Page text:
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Cable tv

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  • Let’s start out by noting that we are dealing with big corporations. Comcast, the biggest cable company, has an enterprise value of $91 billion. The other guys are big, too. The cable companies have grown larger and become national, rather than regional, companies. This gives them more resource and more power when they negotiate with a single city or choose to raise prices.
  • Let’s look at the value of subscriber to the cable companies. In this chart we take the “enterprise value” and divide it by the number of cable subscribers for each company to derive an annual value per subscriber. There are differences between companies and regions, but the average comes to about $3,820 per subscriber. This is the value that company owns because the city has given it the franchise Right.

Cable tv Cable tv Presentation Transcript

  • Cable Industry Analysis Team Peloton: Steve Corley Marty Taylor Jason Shaub Bala Selvakrishnan Kal Patel
  • Objective & Background  To give an overview of the cable industry.  Illustrate the capital intensive nature of this industry that has few competitors and limited substitutes.  Show how industry has adapted to becoming a communications provider and not just a TV provider.  Overview of Comcast in this rapidly changing marketplace.
  • Agenda  Industry Analysis  Description  Market Structure, Size & Pricing  Demand Factors  Competitive environment  Non-economic factors  Firm Analysis (Comcast Corporation)  Demand Factors  Production/Cost Issues  Market Power, Strategies and Goals  Market Forecast & Projections  Macro Environment Impact on Firm and Industry  Summary
  • Doing an EMBA forces us to read!
  • INDUSTRY ANALYSIS
  • Cable TV History  1940’s & 50’s  Began as a means to enhance TV reception  In 1952 there were 70 systems and 14,000 subscribers  1960’s  By 1962 there were 800 systems and 850,000 subscribers  FCC expands jurisdiction and places restrictions  Market ‘freeze’ occurs lasting through to mid-70’s  1970’s  Gradual deregulation begins in 1972 increasing investment  HBO and WTBS ‘Superstation’ begin as premium channels  Decade ends with 16 million subscribers
  • Cable TV History  1980’s  New 1984 deregulation act causes rapid growth  $15 Billion invested in wiring over 8 year period  Ended the decade with 53 million subscribers  Price rises begin to fuel consumer concern  1990’s  New regulations opened ‘exclusive’ programming to other competitive technologies  70% market share retained by Cable TV providers  Massive investment in ‘broadband’ begins in 1996  2000 and beyond  Dramatic growth with Broadband services  HDTV, VOD, VoIP  Today Cable companies are a ‘Broadband Provider’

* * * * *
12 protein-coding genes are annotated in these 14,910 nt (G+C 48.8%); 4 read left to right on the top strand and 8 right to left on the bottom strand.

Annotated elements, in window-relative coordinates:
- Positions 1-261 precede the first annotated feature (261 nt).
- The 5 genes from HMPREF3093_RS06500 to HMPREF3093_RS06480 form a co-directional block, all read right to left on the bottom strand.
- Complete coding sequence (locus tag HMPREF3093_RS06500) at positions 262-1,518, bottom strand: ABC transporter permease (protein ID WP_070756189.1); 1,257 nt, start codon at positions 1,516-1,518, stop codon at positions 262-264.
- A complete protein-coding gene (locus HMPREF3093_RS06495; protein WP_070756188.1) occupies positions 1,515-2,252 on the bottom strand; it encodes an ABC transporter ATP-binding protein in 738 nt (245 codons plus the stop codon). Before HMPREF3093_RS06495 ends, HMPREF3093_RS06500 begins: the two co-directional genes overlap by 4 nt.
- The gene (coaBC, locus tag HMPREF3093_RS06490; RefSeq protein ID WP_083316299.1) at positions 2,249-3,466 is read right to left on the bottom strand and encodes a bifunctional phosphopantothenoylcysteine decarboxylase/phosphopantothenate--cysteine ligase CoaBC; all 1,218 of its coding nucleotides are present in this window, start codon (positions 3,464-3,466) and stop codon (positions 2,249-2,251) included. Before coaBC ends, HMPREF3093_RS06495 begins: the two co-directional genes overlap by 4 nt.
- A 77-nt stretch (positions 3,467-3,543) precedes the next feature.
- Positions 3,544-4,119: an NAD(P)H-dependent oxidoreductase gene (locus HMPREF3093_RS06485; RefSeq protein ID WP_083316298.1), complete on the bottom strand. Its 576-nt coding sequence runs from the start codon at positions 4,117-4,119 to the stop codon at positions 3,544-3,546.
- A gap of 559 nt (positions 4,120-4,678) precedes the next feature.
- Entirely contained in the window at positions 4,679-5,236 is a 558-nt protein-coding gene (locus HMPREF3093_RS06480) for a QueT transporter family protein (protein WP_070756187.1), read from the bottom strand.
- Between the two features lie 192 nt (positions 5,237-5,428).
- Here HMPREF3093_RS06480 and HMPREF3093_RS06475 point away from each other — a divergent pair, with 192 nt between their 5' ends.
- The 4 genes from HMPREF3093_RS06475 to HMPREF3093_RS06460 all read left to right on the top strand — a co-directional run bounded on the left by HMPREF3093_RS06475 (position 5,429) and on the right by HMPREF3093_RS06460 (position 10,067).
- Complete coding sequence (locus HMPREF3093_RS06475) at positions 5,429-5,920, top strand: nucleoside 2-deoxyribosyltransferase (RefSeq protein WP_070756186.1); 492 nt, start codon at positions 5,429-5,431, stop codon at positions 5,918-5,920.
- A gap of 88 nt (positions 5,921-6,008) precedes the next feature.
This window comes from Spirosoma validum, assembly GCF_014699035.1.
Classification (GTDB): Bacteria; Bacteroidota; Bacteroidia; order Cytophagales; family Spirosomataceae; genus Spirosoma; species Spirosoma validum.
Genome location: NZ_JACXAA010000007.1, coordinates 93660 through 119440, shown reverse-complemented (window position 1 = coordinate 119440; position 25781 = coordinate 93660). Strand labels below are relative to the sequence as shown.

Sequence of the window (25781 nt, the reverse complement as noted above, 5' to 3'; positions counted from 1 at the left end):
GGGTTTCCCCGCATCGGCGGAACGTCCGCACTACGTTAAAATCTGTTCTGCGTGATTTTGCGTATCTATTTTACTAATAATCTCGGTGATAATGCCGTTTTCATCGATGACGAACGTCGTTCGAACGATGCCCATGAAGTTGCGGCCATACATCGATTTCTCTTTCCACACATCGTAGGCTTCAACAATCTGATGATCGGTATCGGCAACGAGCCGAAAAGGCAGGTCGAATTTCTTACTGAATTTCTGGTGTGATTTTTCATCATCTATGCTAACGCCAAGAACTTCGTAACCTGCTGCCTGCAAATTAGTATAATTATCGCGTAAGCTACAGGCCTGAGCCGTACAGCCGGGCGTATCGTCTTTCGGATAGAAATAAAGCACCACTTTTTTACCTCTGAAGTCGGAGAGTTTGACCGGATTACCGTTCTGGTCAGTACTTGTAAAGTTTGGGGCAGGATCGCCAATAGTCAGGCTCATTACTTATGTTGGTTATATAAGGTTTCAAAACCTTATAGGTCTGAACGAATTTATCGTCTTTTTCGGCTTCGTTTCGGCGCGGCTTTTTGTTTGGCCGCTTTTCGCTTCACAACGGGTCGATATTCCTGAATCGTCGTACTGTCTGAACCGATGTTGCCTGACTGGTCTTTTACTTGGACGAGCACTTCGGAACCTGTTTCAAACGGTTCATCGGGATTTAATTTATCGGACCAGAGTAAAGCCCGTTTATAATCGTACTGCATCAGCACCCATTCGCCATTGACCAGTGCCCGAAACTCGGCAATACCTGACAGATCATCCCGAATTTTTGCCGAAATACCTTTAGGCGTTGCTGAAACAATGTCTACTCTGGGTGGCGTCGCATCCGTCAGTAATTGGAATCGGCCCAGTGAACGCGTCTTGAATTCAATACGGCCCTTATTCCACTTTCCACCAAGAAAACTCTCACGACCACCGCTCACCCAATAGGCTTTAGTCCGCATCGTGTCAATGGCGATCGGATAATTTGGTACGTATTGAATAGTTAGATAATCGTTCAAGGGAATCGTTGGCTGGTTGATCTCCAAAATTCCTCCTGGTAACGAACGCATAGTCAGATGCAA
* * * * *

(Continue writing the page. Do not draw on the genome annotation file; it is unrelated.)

• Description of Industry  US Television Households 112,275,000  Cable TV Penetration 58%  Annual Cable Revenues $75.2 Billion  Advertising Revenues $26.9 Billion  Franchise Fees Paid By Cable $ 3.0 Billion Source: NCTA estimated Statistics
  • Market Structure Cable Providers: Satellite Providers: 98% of homes only have ONE choice for their cable provider Available nationwide
  • Cable TV compared to DBS 0 10 20 30 40 50 60 70 Cable TV Dish DirectTV Subscribers(Mil.) Dish/Direct TV =30.2M subscribers as of September 2007
  • Top 5 Cable Providers 0 5,000,000 10,000,000 15,000,000 20,000,000 25,000,000 Comcast Time Warner Cox Charter Cablevision Source: NCTA Top 5 Cable Companies represent 80% of the approx. 1,200 Cable operators
  • 0.0% 2.0% 4.0% 6.0% 8.0% 10.0% 12.0% 14.0% 16.0% 1986 1987 1988 1989 1990 1991 1992 1993 1994 1995 1996 1997 1998 1999 2000 2001 2002 2003 2004 2005 20062007 (e) Cable Price Change CPI All Items Cable Price to CPI Source: NCTA (Average Price for Expanded basic) and BLS for CPI statistics • 1986-’92 $15bn investment in wiring • Legislation opens channels to Satellite providers 1996 to 2002 $65bn investment in broadband
  • 100 120 140 160 180 200 220 240 260 1986 1987 1988 1989 1990 1991 1992 1993 1994 1995 1996 1997 1998 1999 2000 2001 2002 2003 2004 2005 20062007 (e) Cable CPI Cable Price to CPI Source: NCTA (Average Price for Expanded basic) and BLS for CPI statistics 1986 = 100 You now pay 48% more for Expanded Basic than you did in 1986*
  • Basic Cable Channels Service Elements 1995 1999 2004 Basic -$ 12.47$ 13.80$ Expanded -$ 16.93$ 27.24$ Programming -$ 29.40$ 41.04$ Equipment -$ 2.74$ 4.28$ Total 24.34$ 32.14$ 45.32$ Channels 43.6 52.4 70.3 Price per Channel 0.604$ 0.640$ 0.660$ FCC (MM Docket No. 92.266) Feb 4th , 2005 (pg 20) Expanded Basic increased 9.3% per channel basis CPI increased by 16.4% during the same period